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Reasons Why Most High School Students Will Fail In KCSE Revealed

Reasons Why Most High School Students Will Fail In KCSE Revealed

Reasons Why Most High School Students Will Fail In KCSE Revealed

Having just completed their final examinations after four years of gruelling studies, secondary school students across the country await the results that will determine their fate. Sadly, trends show that most of them will fail the examination.

Some 884,263 candidates sat this year’s Kenya Certificate of Secondary Education examination, which began on November 21 and concluded on December 23, in time for Christmas. The results are expected to be released between January and February 2023.

The most recent secondary school exit examination with results we can analyse is the 2021 KCSE. That examination was concluded on April 1 this year. It would have been done in November 2021 were it not for the long Covid-19 school closures. According to the Kenya National Examinations Council, 46 per cent of KCSE 2021 candidates got Grade D and below.

Results from subcounty secondary schools are most worrying because that’s the category that had the worst performance. Only four students from subcounty schools got an A in all of Kenya. Some 124 scored A minus, while 940 got B+. The performance of subcounty secondary schools should be a matter of great concern because those schools contained 55 per cent of all KCSE 2021 candidates. In total, 454,602 candidates sat KCSE 2021 in subcounty secondary schools.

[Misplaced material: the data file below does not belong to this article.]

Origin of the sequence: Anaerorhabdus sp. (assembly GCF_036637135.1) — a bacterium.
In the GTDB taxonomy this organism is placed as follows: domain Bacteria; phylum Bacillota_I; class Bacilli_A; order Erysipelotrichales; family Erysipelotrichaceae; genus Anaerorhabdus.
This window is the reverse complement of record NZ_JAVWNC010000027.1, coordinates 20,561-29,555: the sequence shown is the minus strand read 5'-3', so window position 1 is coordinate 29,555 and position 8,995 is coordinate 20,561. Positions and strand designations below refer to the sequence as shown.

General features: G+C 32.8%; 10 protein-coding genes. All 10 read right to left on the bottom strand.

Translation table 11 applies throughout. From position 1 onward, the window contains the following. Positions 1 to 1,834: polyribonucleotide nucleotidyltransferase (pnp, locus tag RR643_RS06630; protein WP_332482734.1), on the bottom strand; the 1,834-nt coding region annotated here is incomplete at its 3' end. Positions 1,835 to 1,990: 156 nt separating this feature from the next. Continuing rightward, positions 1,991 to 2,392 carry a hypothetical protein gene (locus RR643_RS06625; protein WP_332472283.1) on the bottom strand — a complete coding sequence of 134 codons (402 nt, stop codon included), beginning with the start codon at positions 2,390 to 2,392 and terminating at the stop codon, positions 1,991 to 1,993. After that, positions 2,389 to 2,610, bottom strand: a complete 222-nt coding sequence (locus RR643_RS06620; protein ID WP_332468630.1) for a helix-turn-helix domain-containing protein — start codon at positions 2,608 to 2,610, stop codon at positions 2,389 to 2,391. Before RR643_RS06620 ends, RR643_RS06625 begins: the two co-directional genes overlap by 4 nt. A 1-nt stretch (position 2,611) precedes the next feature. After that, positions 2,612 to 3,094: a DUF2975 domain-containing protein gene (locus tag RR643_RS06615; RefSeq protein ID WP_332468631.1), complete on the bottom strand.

Reasons Why Most High School Students Will Fail In KCSE Revealed


Education experts believe that the categorisation of secondary schools into national schools, extra-county, county and subcounty schools creates inequality in facilities. National schools are better staffed with teachers and have much better facilities than schools in the lower categories. Subcounty schools have the worst equipment and not enough teachers.

Despite being the best-equipped category of secondary schools, national schools host less than 5 per cent of all secondary school students. On the other hand, subcounty schools host 60 per cent of secondary school students. Most subcounty schools do not even have libraries, laboratories and computer classes. In essence, most secondary school students are in schools destined to fail them.


Half the candidates in some subcounty schools got an overall grade of E in KCSE 2021. In total, only 45 per cent of candidates in subcounty secondary schools got above D+. That’s a very high failure rate by any standard. Almost half the candidates in KCSE 2021 did not qualify for further training in technical institutions, polytechnics and universities.


“Subcounty schools, which are at the bottom level and offer education primarily to day scholars, set relatively lower school fees. However, students’ low scores in KCSE indicate an emerging issue of quality and inequality,” Dr Miku Ogawa, an education sector analyst, argues. His latest findings are published in the current edition of Prospects journal.